Divorce & Dissolution is the term used to describe the sometimes lengthy and emotional process of permanently ending a marriage or civil partnership by law. There is a legal procedure to be followed to validly dissolve a marriage and negotiations must take place to arrange child custody and the sorting of finances and possessions.
The Family Procedure Rules are to be followed by those in attendance at court, to ensure proceedings are kept fair and orderly. The best interests of any children will always be the priority of the court. Proceedings can concern matters such as: parental disputes over children, divorce applications, local authority intervention in a child's home, domestic violence, financial support arrangements after divorce, and adoption to name a few. Corresponding applications should be made to the court, and deadlines should be adhered to strictly in accordance with set procedure.
Forced marriage is the process of marrying one or more individuals against their will, via intimidation or without their consent or knowledge. Legislation in England and Wales governs the consequences and legal status of forced marriages. Some forms of consent can be deemed invalid and there is common law and statutory guidance on the criteria and legal sanctions imposed on those who organise forced marriage.
Fostering is the term used to describe the temporary guardianship of a child who is a ward of the state. Foster parents have a duty to care for the child and act in the child's best interests whilst they are in their care, similarly to natural and adoptive parents; however they are not legally the child's parent.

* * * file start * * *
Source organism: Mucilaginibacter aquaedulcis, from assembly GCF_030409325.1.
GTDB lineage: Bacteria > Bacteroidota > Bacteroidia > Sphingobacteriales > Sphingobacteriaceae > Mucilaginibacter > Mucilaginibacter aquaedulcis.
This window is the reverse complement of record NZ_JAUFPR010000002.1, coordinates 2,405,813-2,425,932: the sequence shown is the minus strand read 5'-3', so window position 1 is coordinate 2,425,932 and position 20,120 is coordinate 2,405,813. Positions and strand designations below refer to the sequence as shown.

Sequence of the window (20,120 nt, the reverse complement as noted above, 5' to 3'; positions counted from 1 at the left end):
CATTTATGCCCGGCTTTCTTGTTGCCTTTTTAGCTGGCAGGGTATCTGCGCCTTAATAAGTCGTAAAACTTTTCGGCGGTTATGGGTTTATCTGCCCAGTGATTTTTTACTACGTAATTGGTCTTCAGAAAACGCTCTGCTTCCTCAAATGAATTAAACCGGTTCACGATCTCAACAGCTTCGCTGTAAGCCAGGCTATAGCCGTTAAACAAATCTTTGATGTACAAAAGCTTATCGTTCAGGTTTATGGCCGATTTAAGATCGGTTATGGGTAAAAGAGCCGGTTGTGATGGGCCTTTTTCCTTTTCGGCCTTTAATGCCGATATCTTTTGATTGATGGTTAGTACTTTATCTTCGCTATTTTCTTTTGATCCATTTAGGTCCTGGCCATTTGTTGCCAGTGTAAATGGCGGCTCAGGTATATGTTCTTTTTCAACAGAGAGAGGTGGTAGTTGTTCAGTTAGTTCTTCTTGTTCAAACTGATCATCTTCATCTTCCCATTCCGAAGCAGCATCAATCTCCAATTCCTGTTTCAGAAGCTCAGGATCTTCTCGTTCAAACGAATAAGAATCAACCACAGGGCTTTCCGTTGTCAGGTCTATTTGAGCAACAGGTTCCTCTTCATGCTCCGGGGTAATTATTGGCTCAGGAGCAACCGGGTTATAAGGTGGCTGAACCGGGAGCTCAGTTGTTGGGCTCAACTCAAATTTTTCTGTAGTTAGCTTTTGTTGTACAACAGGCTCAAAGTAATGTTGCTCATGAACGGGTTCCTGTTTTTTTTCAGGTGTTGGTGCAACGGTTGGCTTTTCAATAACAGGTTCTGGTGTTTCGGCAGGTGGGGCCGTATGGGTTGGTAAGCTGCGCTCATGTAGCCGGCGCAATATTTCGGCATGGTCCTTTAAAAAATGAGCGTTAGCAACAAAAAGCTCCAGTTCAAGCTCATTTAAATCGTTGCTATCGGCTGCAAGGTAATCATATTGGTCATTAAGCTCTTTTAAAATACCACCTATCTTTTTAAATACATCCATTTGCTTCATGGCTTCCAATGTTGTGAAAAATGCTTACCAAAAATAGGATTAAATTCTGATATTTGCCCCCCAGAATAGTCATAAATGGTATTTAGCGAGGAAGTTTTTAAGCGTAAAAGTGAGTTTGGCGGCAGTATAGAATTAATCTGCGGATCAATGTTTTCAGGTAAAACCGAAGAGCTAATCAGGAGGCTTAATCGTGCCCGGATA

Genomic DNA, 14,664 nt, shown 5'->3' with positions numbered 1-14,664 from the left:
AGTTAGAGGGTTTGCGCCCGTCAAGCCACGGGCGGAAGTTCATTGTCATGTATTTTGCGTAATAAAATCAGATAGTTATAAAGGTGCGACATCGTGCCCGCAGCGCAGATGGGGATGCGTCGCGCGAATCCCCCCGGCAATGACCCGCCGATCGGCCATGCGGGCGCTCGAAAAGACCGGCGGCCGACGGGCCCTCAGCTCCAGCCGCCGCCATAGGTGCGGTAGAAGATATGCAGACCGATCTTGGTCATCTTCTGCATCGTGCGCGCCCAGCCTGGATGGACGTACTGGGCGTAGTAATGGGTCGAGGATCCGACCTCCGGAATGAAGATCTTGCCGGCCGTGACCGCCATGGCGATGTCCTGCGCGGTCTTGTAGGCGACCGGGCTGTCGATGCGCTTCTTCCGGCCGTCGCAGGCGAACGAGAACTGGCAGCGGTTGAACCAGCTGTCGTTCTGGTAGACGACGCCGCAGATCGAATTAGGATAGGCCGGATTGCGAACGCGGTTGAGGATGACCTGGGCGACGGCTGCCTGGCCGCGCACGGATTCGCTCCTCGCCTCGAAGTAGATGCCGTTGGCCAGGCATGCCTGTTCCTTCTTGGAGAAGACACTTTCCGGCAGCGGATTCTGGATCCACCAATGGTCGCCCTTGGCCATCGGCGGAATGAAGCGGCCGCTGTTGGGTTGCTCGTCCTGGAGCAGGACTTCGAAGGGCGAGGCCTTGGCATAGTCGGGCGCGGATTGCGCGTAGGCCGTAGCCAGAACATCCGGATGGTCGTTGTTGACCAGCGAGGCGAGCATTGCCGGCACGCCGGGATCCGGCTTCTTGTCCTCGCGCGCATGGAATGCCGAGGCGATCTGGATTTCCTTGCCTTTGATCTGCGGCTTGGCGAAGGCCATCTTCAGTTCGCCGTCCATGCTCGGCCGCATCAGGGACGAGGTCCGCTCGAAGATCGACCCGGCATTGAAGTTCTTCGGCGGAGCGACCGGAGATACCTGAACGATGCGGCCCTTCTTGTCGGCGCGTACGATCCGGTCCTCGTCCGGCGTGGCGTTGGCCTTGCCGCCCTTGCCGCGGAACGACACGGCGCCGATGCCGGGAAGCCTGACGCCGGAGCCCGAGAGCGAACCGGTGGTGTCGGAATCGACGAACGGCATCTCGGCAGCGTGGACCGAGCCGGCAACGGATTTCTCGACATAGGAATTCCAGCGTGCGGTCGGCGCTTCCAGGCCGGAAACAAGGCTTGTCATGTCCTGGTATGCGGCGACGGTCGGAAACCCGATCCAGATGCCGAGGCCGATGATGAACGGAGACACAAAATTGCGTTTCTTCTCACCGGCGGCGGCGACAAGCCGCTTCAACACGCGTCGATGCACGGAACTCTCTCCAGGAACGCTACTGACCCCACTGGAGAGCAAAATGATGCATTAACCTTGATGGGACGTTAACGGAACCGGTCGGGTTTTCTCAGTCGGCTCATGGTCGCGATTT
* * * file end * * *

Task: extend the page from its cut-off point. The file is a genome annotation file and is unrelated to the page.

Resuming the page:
International Child Disputes are disagreements between parents on child residence, visiting and maintenance arrangements that include an international element. Different jurisdictions may be involved in the dispute, making child arrangement orders more complex. Disputes can include disagreements about holidays, the duration of international family visits, and other general child travel arrangements made between parents.
Marriage is the legally recognised union of two individuals, whereby they participate in a lifelong commitment to each other and have a personal relationship. A civil partnership is also a legally recognised commitment, similar to marriage, which was created for same-sex couples when they were not allowed to legally marry. Marriage and civil partnerships are now available to both same-sex and opposite sex-couples.
Mediation is a process used by individuals whose relationship has broken down or a dispute has arisen, and seeks to provide a structured and safe communicating environment, where conversations can take place in the presence of an assisting neutral third party. The aim of mediation is to solve disputes between couples, and allow for compromises to be made before the matter proceeds to court. Active participation by all parties is vital to the success of mediation and sometimes required before court proceedings can be started.
A Prenuptial Agreement is an agreement made between two individuals before they marry, to determine how they will split their assets should their marriage ever cease. Similarly, postnuptial agreements determine how a couple will split their assets, however this agreement is made after the marriage ceremony has taken place. These types of agreements are generally used when individuals entering a marriage have large assets or wealth. The agreement seeks to protect their assets in the event of dissolution of the marriage.